[Tig] Film Timer Question

David Bernstein d_bernstein2000 at yahoo.com
Mon Dec 10 20:11:52 GMT 2012

Hi Rick,
Quick question maybe, but there's not really a quick answer. To begin with,there is a bit of a semantics issue in this question. While the esteemed Mr.Swinson gives an excellent response on the definition and history of the film timer, your question specifically refers to the film transfer process, which is generally performed electronically by those of us who refer to ourselves as colorists (or graders, of you prefer). The term 'Film Timer' has historically been used to describe those who work photochemically in a film lab, as described by Peter S., and to which you you would have knowledge due to your lab experience. The transfer process typically refers to a device such as a telecine or scanner that would convert a film image to an electronic image (video or digital file), as is widely done for preservation nowadays. However, the digital colorist or timer has a much different tool set, allowing for greater control over the image manipulation.
  In either case, the colorist's (or timer's) role would be much the same, which is essentially to balance the color and density of an image in order to achieve a desired look on screen. In your example question, the role of a colorist on a preservation project might be to restore proper balance to a faded image, as well as creating a consistency of the look for any given scene from shot to shot. Depending on the circumstances of your particular transfer, the colorist may also be the operator of the scanning device, controlling the level of detail and the texture of the scanned image. He or she may also have access to tools that can manipulate the grain structure, and also remove dirt and scratches. Often though these tasks are divided among several people, and the colorist can serve as a sort of arbiter of the final image, making sure that all the restoration efforts come together into a cohesive package.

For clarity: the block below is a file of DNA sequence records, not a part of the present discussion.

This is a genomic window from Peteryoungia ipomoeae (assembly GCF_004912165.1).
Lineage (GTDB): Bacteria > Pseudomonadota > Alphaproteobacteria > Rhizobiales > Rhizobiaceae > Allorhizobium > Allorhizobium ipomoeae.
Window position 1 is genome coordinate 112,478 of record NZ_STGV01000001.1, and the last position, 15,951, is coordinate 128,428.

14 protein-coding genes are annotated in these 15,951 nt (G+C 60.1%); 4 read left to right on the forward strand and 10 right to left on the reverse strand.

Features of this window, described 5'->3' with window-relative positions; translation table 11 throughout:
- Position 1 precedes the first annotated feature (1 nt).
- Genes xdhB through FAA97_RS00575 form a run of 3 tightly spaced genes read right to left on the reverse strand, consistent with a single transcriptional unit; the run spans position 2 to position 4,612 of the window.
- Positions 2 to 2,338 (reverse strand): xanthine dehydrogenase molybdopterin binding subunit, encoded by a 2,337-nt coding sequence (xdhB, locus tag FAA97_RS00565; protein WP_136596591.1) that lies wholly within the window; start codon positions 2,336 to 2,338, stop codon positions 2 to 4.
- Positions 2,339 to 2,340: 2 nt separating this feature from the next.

This is perhaps an oversimplification to a question that could have several answers, depending on the job in question. There are a lot of factors at play, such as the type of film, the amount of money you have to spend in order to preserve it, what your delivery needs are, what country you live in, what facility you might choose to do the work, etc. It could be as simple as a guy putting up a reel of film on a machine, making a few basic color and contrast adjustments, and then hitting the record button on a tape machine (old school), or as complex as someone spending weeks or months going frame by frame through a film and fixing all sorts of density shifts, colorimetry errors, and carefully crafting a specific color balance according to the client's wishes. 
David Bernstein
(never been an actual film timer)

From: wbpags <rickpags at yahoo.com>
>To: "tig at colorist.org" <tig at colorist.org> 
>Sent: Monday, December 10, 2012 7:21 AM
>Subject: [Tig] Film Timer Question
>Sohonet http://www.sohonet.co.uk/ sponsors the TIG.
>Support from Digital Vision http://www.digitalvision.tv/
>  Hey All,
>     I have a friend who needs some input on the role of a film timer. While I've worked for 2 labs in my career and
>have a solid understanding of film from pre-production to post production, I was hoping a film timer out there might
>put this into a more succinct manner. All replies greatly appreciated.
>"Quick question. FIlm Timers - what do they do exactly?  Am writing a term paper and want to explain the role.  For example, if I want to transfer a film for preservation purposes, what would the timer's role be on my transfer process? "
> Thanks,
>  Rick

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